Irony of a blunt sort typifies the title of The Happiest Girl in the World, in which a high school girl who has won a car in a popular juice’s promotional campaign goes to the big city to star in a commercial and finds herself very, very unhappy. Radu Jude’s film has many of New Romanian Cinema’s hallmarks, from its long unbroken takes and absence of a traditional score to its ordinary looking actors and air of nonchalant realism. Such an atmosphere is fostered by Marius Panduru’s in-broad-daylight location cinematography but most fully realized thanks to unforced dialogue that resonates strikingly, never more so than in a prolonged argument between leading-lady-for-a-day Delia (Andreea Bosneag) and her mother (Violeta Haret) over the decision to sell the car in order to jumpstart a boarding-house business and pay for Delia’s forthcoming college tuition. In this tête-à-tête, as well as a later, more tempered conversation between Delia and her dad (Doru Catanescu), adolescent selfishness and resentment clash with adult responsibility, pragmatism, and expectations of filial loyalty, with Delia stubbornly refusing to part with the vehicle and her parents guilt-tripping her with reminders of the family’s numerous sacrifices on her behalf.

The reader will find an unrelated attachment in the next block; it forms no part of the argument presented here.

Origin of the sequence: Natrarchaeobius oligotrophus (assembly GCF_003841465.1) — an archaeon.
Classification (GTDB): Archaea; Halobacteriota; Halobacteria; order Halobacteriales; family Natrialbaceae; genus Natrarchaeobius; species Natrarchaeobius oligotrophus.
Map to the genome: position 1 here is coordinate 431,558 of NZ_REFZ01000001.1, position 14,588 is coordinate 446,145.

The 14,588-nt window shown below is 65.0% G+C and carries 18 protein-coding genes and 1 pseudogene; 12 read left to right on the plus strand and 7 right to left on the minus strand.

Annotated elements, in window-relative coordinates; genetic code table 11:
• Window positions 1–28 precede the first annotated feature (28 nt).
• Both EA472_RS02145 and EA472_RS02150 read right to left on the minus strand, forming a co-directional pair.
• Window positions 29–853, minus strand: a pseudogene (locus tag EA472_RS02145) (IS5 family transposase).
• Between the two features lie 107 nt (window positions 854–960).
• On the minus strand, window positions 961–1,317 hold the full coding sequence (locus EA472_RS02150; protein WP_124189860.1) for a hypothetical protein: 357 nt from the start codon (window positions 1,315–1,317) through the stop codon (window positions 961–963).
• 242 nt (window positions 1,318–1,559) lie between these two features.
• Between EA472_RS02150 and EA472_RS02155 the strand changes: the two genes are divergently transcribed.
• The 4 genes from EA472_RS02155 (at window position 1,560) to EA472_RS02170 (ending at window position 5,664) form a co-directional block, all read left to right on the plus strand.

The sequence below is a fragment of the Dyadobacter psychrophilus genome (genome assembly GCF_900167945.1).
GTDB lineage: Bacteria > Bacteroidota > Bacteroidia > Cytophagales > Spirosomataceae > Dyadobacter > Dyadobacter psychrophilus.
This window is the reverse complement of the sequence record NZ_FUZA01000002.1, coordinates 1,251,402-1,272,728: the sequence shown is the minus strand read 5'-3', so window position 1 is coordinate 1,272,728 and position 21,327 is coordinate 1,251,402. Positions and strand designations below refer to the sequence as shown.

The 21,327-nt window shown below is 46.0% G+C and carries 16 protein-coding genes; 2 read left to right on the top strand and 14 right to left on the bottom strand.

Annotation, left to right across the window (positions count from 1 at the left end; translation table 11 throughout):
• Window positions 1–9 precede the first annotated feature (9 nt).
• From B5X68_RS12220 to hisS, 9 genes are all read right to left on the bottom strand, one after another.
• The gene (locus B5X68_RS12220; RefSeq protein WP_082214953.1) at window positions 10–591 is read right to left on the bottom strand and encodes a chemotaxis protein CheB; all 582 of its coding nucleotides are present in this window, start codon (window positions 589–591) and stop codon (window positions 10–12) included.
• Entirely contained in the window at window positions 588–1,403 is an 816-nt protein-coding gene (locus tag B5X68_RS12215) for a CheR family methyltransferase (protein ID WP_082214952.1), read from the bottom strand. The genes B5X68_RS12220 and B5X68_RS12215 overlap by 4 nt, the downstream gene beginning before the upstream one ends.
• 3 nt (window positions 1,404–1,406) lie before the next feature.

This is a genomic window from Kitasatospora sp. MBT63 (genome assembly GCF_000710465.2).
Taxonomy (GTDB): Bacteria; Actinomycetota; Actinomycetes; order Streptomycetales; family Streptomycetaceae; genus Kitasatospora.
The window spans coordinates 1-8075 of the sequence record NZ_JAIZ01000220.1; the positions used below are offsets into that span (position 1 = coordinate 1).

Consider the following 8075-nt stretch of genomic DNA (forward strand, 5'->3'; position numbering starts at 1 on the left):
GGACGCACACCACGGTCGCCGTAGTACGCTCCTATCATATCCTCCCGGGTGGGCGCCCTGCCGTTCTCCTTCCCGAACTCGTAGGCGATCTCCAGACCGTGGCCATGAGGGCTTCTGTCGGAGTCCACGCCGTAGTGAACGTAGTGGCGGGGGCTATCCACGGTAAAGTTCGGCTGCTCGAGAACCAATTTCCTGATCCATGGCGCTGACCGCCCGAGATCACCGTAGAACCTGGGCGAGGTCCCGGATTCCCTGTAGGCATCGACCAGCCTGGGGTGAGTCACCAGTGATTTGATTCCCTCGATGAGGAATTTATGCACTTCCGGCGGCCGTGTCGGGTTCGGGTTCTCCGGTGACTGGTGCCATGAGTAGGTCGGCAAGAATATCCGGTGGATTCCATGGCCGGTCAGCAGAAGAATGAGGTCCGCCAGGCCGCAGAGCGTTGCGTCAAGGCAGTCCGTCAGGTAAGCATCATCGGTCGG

Youthful self-interest and mature practicality form the film’s main conflict. However, that’s not its only one, as friction also arises from the car commercial’s demand that Delia act joyful and the girl’s petulant misery, as well as between the ad’s propagation of remote achieve-your-dreams fantasy and its underlying purpose of selling a soft drink. Jude and Augustina Stanciu’s script allows these at-odds dichotomies to arise without speechifying or visual italicizing. Yet it also does so without any dramatic or comedic vigor, the plot quickly falling into a routine in which the action alternates between Delia arguing with her guardians and being forced to do repeated commercial takes by a no-nonsense director and the nit-picky producers who find her grumpy performances unacceptable. Conveying tedium far too effectively, the film fixates on close-ups of Delia’s gloomy face while falling into a back-and-forth narrative rut it never quite escapes, its few moments of movie-production humor providing the only faint sparks of energy, and its tense familial bickering ultimately squandering any sense of authentic parent-child dynamics by failing to progress past its starting point in an engaging manner.